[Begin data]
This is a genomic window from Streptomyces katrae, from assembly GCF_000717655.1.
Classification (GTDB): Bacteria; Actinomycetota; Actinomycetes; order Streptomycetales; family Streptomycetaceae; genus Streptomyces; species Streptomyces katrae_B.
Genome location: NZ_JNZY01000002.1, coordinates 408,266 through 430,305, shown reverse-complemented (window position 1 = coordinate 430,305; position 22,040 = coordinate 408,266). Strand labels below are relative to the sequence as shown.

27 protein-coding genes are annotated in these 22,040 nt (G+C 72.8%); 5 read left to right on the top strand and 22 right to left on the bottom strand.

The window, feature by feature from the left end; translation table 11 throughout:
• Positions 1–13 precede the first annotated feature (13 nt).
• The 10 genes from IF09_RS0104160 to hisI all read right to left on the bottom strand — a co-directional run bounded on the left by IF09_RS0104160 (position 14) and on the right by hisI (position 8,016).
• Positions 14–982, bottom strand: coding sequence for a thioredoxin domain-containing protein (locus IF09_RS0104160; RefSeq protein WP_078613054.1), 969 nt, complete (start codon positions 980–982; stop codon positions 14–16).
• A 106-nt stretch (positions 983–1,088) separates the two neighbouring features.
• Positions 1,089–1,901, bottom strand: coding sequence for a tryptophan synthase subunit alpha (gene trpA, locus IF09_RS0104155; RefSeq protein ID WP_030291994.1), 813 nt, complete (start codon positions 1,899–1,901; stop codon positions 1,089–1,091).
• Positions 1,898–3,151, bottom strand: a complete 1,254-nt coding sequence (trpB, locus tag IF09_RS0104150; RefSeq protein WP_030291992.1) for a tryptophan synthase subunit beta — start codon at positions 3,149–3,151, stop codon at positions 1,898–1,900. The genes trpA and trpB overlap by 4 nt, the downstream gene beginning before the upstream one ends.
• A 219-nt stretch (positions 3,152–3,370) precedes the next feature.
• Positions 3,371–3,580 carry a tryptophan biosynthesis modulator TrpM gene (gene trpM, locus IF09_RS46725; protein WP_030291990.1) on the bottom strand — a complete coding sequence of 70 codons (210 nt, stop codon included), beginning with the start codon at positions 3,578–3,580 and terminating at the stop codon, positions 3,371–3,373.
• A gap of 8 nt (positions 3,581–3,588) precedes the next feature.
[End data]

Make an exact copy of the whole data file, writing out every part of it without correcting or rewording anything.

This is a genomic window from Streptomyces katrae, from assembly GCF_000717655.1.
Classification (GTDB): Bacteria; Actinomycetota; Actinomycetes; order Streptomycetales; family Streptomycetaceae; genus Streptomyces; species Streptomyces katrae_B.
Genome location: NZ_JNZY01000002.1, coordinates 408,266 through 430,305, shown reverse-complemented (window position 1 = coordinate 430,305; position 22,040 = coordinate 408,266). Strand labels below are relative to the sequence as shown.

27 protein-coding genes are annotated in these 22,040 nt (G+C 72.8%); 5 read left to right on the top strand and 22 right to left on the bottom strand.

The window, feature by feature from the left end; translation table 11 throughout:
• Positions 1–13 precede the first annotated feature (13 nt).
• The 10 genes from IF09_RS0104160 to hisI all read right to left on the bottom strand — a co-directional run bounded on the left by IF09_RS0104160 (position 14) and on the right by hisI (position 8,016).
• Positions 14–982, bottom strand: coding sequence for a thioredoxin domain-containing protein (locus IF09_RS0104160; RefSeq protein WP_078613054.1), 969 nt, complete (start codon positions 980–982; stop codon positions 14–16).
• A 106-nt stretch (positions 983–1,088) separates the two neighbouring features.
• Positions 1,089–1,901, bottom strand: coding sequence for a tryptophan synthase subunit alpha (gene trpA, locus IF09_RS0104155; RefSeq protein ID WP_030291994.1), 813 nt, complete (start codon positions 1,899–1,901; stop codon positions 1,089–1,091).
• Positions 1,898–3,151, bottom strand: a complete 1,254-nt coding sequence (trpB, locus tag IF09_RS0104150; RefSeq protein WP_030291992.1) for a tryptophan synthase subunit beta — start codon at positions 3,149–3,151, stop codon at positions 1,898–1,900. The genes trpA and trpB overlap by 4 nt, the downstream gene beginning before the upstream one ends.
• A 219-nt stretch (positions 3,152–3,370) precedes the next feature.
• Positions 3,371–3,580 carry a tryptophan biosynthesis modulator TrpM gene (gene trpM, locus IF09_RS46725; protein WP_030291990.1) on the bottom strand — a complete coding sequence of 70 codons (210 nt, stop codon included), beginning with the start codon at positions 3,578–3,580 and terminating at the stop codon, positions 3,371–3,373.
• A gap of 8 nt (positions 3,581–3,588) precedes the next feature.